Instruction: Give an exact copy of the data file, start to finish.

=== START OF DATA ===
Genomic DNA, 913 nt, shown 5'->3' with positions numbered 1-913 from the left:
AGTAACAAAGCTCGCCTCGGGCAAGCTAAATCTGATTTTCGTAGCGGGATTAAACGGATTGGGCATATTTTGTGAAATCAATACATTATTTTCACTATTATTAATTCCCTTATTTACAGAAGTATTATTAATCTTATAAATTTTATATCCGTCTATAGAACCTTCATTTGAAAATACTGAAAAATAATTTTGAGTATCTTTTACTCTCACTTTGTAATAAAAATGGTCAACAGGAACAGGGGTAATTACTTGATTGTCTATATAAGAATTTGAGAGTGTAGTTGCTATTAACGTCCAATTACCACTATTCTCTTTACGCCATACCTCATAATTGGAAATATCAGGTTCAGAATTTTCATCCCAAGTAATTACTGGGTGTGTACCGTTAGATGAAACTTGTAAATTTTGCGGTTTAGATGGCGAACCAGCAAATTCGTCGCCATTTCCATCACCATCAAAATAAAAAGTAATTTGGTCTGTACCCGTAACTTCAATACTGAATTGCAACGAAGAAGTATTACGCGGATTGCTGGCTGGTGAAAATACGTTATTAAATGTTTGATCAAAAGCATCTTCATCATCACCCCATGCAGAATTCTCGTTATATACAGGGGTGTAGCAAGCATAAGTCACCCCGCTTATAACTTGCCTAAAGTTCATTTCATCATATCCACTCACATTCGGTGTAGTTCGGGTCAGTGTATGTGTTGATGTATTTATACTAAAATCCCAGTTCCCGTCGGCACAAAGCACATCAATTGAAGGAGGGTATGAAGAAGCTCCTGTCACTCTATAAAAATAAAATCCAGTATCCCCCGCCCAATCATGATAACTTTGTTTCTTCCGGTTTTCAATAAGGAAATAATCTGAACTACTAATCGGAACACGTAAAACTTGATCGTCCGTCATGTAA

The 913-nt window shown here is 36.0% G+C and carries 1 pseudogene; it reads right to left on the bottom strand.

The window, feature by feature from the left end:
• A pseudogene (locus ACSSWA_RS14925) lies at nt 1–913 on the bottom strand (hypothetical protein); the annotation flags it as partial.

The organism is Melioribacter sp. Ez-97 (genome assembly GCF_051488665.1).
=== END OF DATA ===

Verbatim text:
Genomic DNA, 913 nt, shown 5'->3' with positions numbered 1-913 from the left:
AGTAACAAAGCTCGCCTCGGGCAAGCTAAATCTGATTTTCGTAGCGGGATTAAACGGATTGGGCATATTTTGTGAAATCAATACATTATTTTCACTATTATTAATTCCCTTATTTACAGAAGTATTATTAATCTTATAAATTTTATATCCGTCTATAGAACCTTCATTTGAAAATACTGAAAAATAATTTTGAGTATCTTTTACTCTCACTTTGTAATAAAAATGGTCAACAGGAACAGGGGTAATTACTTGATTGTCTATATAAGAATTTGAGAGTGTAGTTGCTATTAACGTCCAATTACCACTATTCTCTTTACGCCATACCTCATAATTGGAAATATCAGGTTCAGAATTTTCATCCCAAGTAATTACTGGGTGTGTACCGTTAGATGAAACTTGTAAATTTTGCGGTTTAGATGGCGAACCAGCAAATTCGTCGCCATTTCCATCACCATCAAAATAAAAAGTAATTTGGTCTGTACCCGTAACTTCAATACTGAATTGCAACGAAGAAGTATTACGCGGATTGCTGGCTGGTGAAAATACGTTATTAAATGTTTGATCAAAAGCATCTTCATCATCACCCCATGCAGAATTCTCGTTATATACAGGGGTGTAGCAAGCATAAGTCACCCCGCTTATAACTTGCCTAAAGTTCATTTCATCATATCCACTCACATTCGGTGTAGTTCGGGTCAGTGTATGTGTTGATGTATTTATACTAAAATCCCAGTTCCCGTCGGCACAAAGCACATCAATTGAAGGAGGGTATGAAGAAGCTCCTGTCACTCTATAAAAATAAAATCCAGTATCCCCCGCCCAATCATGATAACTTTGTTTCTTCCGGTTTTCAATAAGGAAATAATCTGAACTACTAATCGGAACACGTAAAACTTGATCGTCCGTCATGTAA

The 913-nt window shown here is 36.0% G+C and carries 1 pseudogene; it reads right to left on the bottom strand.

The window, feature by feature from the left end:
• A pseudogene (locus ACSSWA_RS14925) lies at nt 1–913 on the bottom strand (hypothetical protein); the annotation flags it as partial.

The organism is Melioribacter sp. Ez-97 (genome assembly GCF_051488665.1).